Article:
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HomeAwardsContender – Visual Effects Supervisor Eric Barba, Tron

Contender – Visual Effects Supervisor Eric Barba, Tron


Eric Barba

When you ask other visual FX supervisors what they think their field’s likely heavyweights will be at nomination time, the only answer you hear slightly more often than Inception is Tron.

And overseeing the FX side, (which is quite a large side), to Disney’s not-quite-a-sequel to its videogaming original is Digital Domain’s Eric Barba, who of course already grabbed Oscar gold – along with his team – for work on The Curious Case of Benjamin Button. That film was famous for its digital makeup work, both aging and, well, “youthifying,” to coin (or mangle) a word, its leads, Brad Pitt and Cate Blanchett, as they crossed each other in their lifelines, with Pitt growing steadily younger, aging backwards, as the story progressed.

That’s worth noting here because, while Tron is mentioned as an obvious contender for its fully rendered world, à la Avatar, Barba actually returns to the reverse-aging trajectory in the character of Flynn, (trapped in Tron-land since the early ‘80s, presumably), and now, with his son, facing a younger version of himself as a nemesis, named simply “Clu.” (Or for astute fans of the original, actually “Clu #2.”)

Touching on this during the Tron press junket, Barba noted the de-aging was different than in Button, as this film captured all of Bridges’ two different performances on set, with the digital fountains of youth – “a younger version of Jeff in the computer” – animated after. For Pitt, the performances themselves – especially those used to just capture his “head” and put it on different bodies – often came after the bulk of the scene was done.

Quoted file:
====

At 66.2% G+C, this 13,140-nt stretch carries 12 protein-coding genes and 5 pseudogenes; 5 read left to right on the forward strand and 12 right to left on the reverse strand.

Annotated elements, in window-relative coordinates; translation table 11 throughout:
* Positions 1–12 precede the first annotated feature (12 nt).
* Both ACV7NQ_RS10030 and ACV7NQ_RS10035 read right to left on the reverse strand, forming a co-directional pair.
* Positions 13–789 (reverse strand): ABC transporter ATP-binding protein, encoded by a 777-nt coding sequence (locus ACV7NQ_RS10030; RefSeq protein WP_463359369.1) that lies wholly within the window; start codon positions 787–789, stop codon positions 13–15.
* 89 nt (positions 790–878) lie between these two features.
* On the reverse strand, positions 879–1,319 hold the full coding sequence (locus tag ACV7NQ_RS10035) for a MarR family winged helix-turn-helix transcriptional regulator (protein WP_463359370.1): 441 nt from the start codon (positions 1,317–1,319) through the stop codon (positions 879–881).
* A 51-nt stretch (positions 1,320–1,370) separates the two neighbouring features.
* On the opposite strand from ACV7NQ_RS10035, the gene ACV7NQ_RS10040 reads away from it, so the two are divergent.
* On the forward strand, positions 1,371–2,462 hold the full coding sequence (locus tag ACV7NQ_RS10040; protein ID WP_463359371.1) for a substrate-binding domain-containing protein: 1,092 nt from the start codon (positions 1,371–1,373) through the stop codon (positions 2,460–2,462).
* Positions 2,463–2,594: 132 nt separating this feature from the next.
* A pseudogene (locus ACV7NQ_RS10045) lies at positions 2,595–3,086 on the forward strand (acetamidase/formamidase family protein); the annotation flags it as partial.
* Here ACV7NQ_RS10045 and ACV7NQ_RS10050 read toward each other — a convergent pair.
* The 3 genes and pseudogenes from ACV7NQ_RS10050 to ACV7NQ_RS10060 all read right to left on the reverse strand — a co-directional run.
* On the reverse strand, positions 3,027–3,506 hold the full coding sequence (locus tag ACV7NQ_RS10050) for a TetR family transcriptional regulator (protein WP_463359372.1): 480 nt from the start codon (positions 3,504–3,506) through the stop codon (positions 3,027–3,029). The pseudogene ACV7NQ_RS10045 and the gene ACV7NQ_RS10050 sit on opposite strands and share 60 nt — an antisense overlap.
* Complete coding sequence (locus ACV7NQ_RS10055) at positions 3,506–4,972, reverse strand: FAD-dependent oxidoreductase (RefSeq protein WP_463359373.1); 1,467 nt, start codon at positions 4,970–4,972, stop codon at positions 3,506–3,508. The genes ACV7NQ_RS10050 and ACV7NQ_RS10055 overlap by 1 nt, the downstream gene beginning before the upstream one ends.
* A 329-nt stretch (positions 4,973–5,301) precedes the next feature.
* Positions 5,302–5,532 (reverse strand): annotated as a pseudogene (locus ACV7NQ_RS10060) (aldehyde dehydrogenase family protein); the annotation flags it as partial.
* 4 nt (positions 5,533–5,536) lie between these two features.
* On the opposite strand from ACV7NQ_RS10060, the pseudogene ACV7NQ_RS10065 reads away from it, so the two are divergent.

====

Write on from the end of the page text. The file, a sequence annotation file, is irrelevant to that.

But of course the reversal of time’s toll are but a small part of this film, taking place in a virtual land which Barba wanted to make both massive and immersive, “like nothing seen before,” yet still paying homage to the original.

Or as Christine Bieslin Clark, the associate costume designer noted, (at the same press event), we are, in part, from “Flynn’s world from 1979.” He’s been stuck inside a computer program, after all, and things have grown from there.

The cycles have gotten slicker, too: Barba & co. worked with Daniel Simon, a car designer from Bugatti, brought in by director Joseph Kosinski to “match the simplicity of the original design,” and, of course, to supersede it. In the new film, riders morph into and out of, their cycles, though the dismounting proved logistically challenging in some scenes.

Given that the junket was some weeks before the film’s release, Barba was keen to know how all these elements in the new and expanded world of Tron struck viewers – in this case, the audience of journalists who had seen the film the night before.

“Did you like it?” he asked, really wanting to know. None of the group wanted to give an out-loud review, (wasn’t there an embargo?), but they nodded their assent – they’d all been success- fully drawn in.

At which point, he gave a big non-Hollywood genuine grin.

How can you not nominate a guy like that?

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